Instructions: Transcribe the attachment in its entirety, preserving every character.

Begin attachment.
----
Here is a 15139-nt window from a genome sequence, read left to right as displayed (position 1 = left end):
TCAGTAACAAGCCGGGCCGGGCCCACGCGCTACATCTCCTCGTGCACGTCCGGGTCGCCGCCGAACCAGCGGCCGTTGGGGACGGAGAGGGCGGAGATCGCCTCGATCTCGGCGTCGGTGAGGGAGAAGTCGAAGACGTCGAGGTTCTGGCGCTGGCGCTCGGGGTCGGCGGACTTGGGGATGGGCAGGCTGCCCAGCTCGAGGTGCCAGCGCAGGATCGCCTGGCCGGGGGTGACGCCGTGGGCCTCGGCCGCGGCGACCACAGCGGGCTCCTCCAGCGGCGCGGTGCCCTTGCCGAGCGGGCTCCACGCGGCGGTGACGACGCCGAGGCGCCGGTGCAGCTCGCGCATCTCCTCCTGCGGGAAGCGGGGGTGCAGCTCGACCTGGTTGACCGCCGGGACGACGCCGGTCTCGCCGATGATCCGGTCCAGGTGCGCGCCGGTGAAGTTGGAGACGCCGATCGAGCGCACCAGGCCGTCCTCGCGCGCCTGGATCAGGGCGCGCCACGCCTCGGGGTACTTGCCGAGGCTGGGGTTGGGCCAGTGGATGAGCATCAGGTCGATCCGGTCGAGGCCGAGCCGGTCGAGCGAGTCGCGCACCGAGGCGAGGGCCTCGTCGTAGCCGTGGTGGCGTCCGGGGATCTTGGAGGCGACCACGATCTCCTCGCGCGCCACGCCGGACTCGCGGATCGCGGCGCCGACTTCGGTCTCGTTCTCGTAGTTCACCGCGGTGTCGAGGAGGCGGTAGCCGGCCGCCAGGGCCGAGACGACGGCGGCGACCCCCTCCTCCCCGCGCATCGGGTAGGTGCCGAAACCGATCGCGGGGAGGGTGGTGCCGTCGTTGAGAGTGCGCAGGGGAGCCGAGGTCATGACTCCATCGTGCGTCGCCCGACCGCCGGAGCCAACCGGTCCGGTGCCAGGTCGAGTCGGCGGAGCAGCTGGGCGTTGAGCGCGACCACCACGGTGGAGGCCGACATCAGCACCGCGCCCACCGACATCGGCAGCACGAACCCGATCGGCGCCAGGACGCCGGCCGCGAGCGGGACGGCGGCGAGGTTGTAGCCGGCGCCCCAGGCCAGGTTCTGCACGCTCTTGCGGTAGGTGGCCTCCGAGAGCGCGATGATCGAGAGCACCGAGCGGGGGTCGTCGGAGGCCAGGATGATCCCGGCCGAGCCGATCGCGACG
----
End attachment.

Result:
Here is a 15139-nt window from a genome sequence, read left to right as displayed (position 1 = left end):
TCAGTAACAAGCCGGGCCGGGCCCACGCGCTACATCTCCTCGTGCACGTCCGGGTCGCCGCCGAACCAGCGGCCGTTGGGGACGGAGAGGGCGGAGATCGCCTCGATCTCGGCGTCGGTGAGGGAGAAGTCGAAGACGTCGAGGTTCTGGCGCTGGCGCTCGGGGTCGGCGGACTTGGGGATGGGCAGGCTGCCCAGCTCGAGGTGCCAGCGCAGGATCGCCTGGCCGGGGGTGACGCCGTGGGCCTCGGCCGCGGCGACCACAGCGGGCTCCTCCAGCGGCGCGGTGCCCTTGCCGAGCGGGCTCCACGCGGCGGTGACGACGCCGAGGCGCCGGTGCAGCTCGCGCATCTCCTCCTGCGGGAAGCGGGGGTGCAGCTCGACCTGGTTGACCGCCGGGACGACGCCGGTCTCGCCGATGATCCGGTCCAGGTGCGCGCCGGTGAAGTTGGAGACGCCGATCGAGCGCACCAGGCCGTCCTCGCGCGCCTGGATCAGGGCGCGCCACGCCTCGGGGTACTTGCCGAGGCTGGGGTTGGGCCAGTGGATGAGCATCAGGTCGATCCGGTCGAGGCCGAGCCGGTCGAGCGAGTCGCGCACCGAGGCGAGGGCCTCGTCGTAGCCGTGGTGGCGTCCGGGGATCTTGGAGGCGACCACGATCTCCTCGCGCGCCACGCCGGACTCGCGGATCGCGGCGCCGACTTCGGTCTCGTTCTCGTAGTTCACCGCGGTGTCGAGGAGGCGGTAGCCGGCCGCCAGGGCCGAGACGACGGCGGCGACCCCCTCCTCCCCGCGCATCGGGTAGGTGCCGAAACCGATCGCGGGGAGGGTGGTGCCGTCGTTGAGAGTGCGCAGGGGAGCCGAGGTCATGACTCCATCGTGCGTCGCCCGACCGCCGGAGCCAACCGGTCCGGTGCCAGGTCGAGTCGGCGGAGCAGCTGGGCGTTGAGCGCGACCACCACGGTGGAGGCCGACATCAGCACCGCGCCCACCGACATCGGCAGCACGAACCCGATCGGCGCCAGGACGCCGGCCGCGAGCGGGACGGCGGCGAGGTTGTAGCCGGCGCCCCAGGCCAGGTTCTGCACGCTCTTGCGGTAGGTGGCCTCCGAGAGCGCGATGATCGAGAGCACCGAGCGGGGGTCGTCGGAGGCCAGGATGATCCCGGCCGAGCCGATCGCGACG